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Health benefits tax could see Canadians pay additional $1,000 a year: study

According to a new report, Canadians could pay more than $1,000 in taxes on their health benefits if they get taxed in the next budget. (Getty)
According to a new report, Canadians could pay more than $1,000 in taxes on their health benefits if they get taxed in the next budget. (Getty)

If health and dental plans are taxed at the federal level, millions of Canadians could end up paying at least $1,000 more for their benefits.

That’s according to a new study conducted by the Conference Board of Canada on behalf of the Canadian Dental Association, the National Post reports.

The study, which has yet to be released, found that a full-time employee in Ontario with benefits who earns $45,000 annually can expect to pay an additional $1,167 in tax.

In Quebec, where medical benefits are already subject to a provincial tax, someone making $90,000 would pay a total of $1,729 in tax on health and dental benefits. An Ontarian making $90,000 would pay $1,277 more in tax, which is in line with what the rest of the provinces would pay should the levy come into effect.

Approximately 13.5 million Canadians have health and dental plans, so a plan to tax benefits would result in roughly $2.9 billion in additional taxes for the government, the Post reports.

Health and dental plans in Canada are currently not subject to tax, unlike most employee benefits, and the issue of their taxation in the upcoming spring budget was first raised last month. Arguments have been made on both sides, however the government has yet to weigh in on the discussion, neither confirming nor denying the potential for a new tax on health and dental plans when the new budget drops, likely in late February or early March.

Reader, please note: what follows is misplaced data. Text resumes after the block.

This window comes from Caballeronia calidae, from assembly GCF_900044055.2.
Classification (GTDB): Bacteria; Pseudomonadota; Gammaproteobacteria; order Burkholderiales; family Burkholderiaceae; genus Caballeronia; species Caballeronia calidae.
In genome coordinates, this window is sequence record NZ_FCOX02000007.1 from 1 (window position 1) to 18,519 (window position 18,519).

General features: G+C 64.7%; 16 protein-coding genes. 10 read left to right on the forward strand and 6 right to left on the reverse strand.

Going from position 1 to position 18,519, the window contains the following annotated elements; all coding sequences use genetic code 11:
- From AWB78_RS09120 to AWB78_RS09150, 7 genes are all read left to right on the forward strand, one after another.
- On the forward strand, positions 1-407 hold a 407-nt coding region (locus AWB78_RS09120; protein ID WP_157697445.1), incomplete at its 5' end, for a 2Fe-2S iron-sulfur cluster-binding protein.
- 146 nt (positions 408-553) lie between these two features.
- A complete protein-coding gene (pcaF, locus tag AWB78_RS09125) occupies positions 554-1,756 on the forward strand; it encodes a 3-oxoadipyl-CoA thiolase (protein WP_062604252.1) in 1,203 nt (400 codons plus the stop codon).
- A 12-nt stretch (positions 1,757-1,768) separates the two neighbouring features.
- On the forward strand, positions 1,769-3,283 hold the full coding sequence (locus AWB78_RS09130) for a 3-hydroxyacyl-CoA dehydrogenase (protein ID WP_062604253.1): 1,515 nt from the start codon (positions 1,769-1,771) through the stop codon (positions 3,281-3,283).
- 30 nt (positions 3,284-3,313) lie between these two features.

Proponents for the tax suggest that the move would be in line with the election promise by the Liberals to reduce tax credits offered to higher-income earners. In response to a request for information on the proposed tax credit, CTV reports they received a statement from the Ministry of Finance stating any changes will “have middle class families in mind.”

Some of the most vocal opponents of a proposed tax on benefits have been professional associations representing practitioners within the medical industry, including the Canadian Dental Association, the Canadian Association of Occupational Therapists, the Canadian Association of Optometrists, the Canadian Chiropractic Association, the Canadian Dentist Hygienists Association, Canadian Psychological Association, Dieticians of Canada and Speech-Language & Audiology Canada.

“Taxation of these benefits will have huge impacts on access to care,” said Ondina Love, CEO of the Canadian Dental Hygienists Association said in a press release.

“When benefits were subject to provincial income tax in Quebec in 1993, almost 20 per cent of employers dropped their coverage, including up to 50 per cent of small employers.”

The coalition of professional associations have launched the Don’t Tax My Benefits! campaign, urging Canadians to write to their local members of parliament in defence of keeping health and dental benefits tax-free. According to the Canadian Dental Association, 50,000 letters have already been sent.